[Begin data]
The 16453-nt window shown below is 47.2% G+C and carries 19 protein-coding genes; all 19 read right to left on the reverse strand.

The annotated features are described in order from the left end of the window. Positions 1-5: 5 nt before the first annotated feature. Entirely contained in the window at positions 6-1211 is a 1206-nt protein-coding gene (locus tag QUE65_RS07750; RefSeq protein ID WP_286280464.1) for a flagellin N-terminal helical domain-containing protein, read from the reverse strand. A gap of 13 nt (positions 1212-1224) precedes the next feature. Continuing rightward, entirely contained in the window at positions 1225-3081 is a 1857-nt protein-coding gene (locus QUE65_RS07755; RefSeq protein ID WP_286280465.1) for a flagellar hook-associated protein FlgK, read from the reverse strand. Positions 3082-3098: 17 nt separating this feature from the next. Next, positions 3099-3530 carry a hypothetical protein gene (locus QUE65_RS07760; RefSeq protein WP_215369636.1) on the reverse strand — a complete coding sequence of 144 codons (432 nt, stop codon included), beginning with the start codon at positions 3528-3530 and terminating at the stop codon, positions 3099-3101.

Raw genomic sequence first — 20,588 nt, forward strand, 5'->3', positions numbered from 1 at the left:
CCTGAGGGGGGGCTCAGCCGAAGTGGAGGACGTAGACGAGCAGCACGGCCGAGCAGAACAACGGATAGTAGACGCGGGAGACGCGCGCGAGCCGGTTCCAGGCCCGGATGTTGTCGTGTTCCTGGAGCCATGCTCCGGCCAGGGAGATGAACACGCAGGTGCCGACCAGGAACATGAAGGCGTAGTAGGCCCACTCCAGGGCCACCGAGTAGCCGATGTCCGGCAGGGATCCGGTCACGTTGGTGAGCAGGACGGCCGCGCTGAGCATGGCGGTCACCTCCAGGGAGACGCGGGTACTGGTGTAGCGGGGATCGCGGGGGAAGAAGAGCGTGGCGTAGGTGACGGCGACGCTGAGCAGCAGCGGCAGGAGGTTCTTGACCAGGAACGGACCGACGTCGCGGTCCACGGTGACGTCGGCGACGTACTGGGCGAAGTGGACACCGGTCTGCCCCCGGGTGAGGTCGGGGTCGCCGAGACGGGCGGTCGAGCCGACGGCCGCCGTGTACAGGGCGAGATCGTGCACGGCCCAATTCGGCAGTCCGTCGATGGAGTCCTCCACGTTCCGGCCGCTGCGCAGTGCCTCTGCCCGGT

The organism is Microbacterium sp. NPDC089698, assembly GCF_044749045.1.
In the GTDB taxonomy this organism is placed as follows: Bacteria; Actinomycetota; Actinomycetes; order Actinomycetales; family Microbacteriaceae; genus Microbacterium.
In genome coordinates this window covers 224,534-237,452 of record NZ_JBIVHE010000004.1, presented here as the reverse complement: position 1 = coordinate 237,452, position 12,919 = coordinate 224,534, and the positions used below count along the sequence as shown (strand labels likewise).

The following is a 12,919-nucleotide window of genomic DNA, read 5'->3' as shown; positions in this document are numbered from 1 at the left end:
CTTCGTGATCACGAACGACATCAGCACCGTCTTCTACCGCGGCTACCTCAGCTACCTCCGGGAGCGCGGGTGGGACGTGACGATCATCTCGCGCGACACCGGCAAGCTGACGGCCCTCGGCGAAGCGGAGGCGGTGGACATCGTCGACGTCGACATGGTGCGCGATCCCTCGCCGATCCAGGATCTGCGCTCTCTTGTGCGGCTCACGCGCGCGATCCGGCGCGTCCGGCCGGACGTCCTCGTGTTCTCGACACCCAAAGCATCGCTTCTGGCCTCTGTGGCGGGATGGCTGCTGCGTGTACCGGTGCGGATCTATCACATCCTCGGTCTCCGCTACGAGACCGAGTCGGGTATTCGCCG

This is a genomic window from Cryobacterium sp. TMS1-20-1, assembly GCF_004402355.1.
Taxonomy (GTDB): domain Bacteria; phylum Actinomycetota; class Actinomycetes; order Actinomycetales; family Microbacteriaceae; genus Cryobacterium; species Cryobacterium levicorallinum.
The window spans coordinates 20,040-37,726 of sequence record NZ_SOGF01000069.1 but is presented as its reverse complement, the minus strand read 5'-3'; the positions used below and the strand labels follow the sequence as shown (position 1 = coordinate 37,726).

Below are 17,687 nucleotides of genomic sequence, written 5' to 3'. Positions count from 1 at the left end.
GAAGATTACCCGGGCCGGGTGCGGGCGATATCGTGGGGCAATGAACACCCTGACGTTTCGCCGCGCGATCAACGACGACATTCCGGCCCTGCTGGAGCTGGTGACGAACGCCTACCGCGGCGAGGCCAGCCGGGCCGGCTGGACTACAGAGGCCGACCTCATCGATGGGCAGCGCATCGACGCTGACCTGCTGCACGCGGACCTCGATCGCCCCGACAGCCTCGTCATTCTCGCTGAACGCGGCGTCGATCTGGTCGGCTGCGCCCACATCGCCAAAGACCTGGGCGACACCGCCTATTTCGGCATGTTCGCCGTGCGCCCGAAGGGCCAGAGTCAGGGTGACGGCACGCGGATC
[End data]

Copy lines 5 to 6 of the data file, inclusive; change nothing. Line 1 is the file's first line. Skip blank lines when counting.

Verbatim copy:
The organism is Microbacterium sp. NPDC089698, assembly GCF_044749045.1.
In the GTDB taxonomy this organism is placed as follows: Bacteria; Actinomycetota; Actinomycetes; order Actinomycetales; family Microbacteriaceae; genus Microbacterium.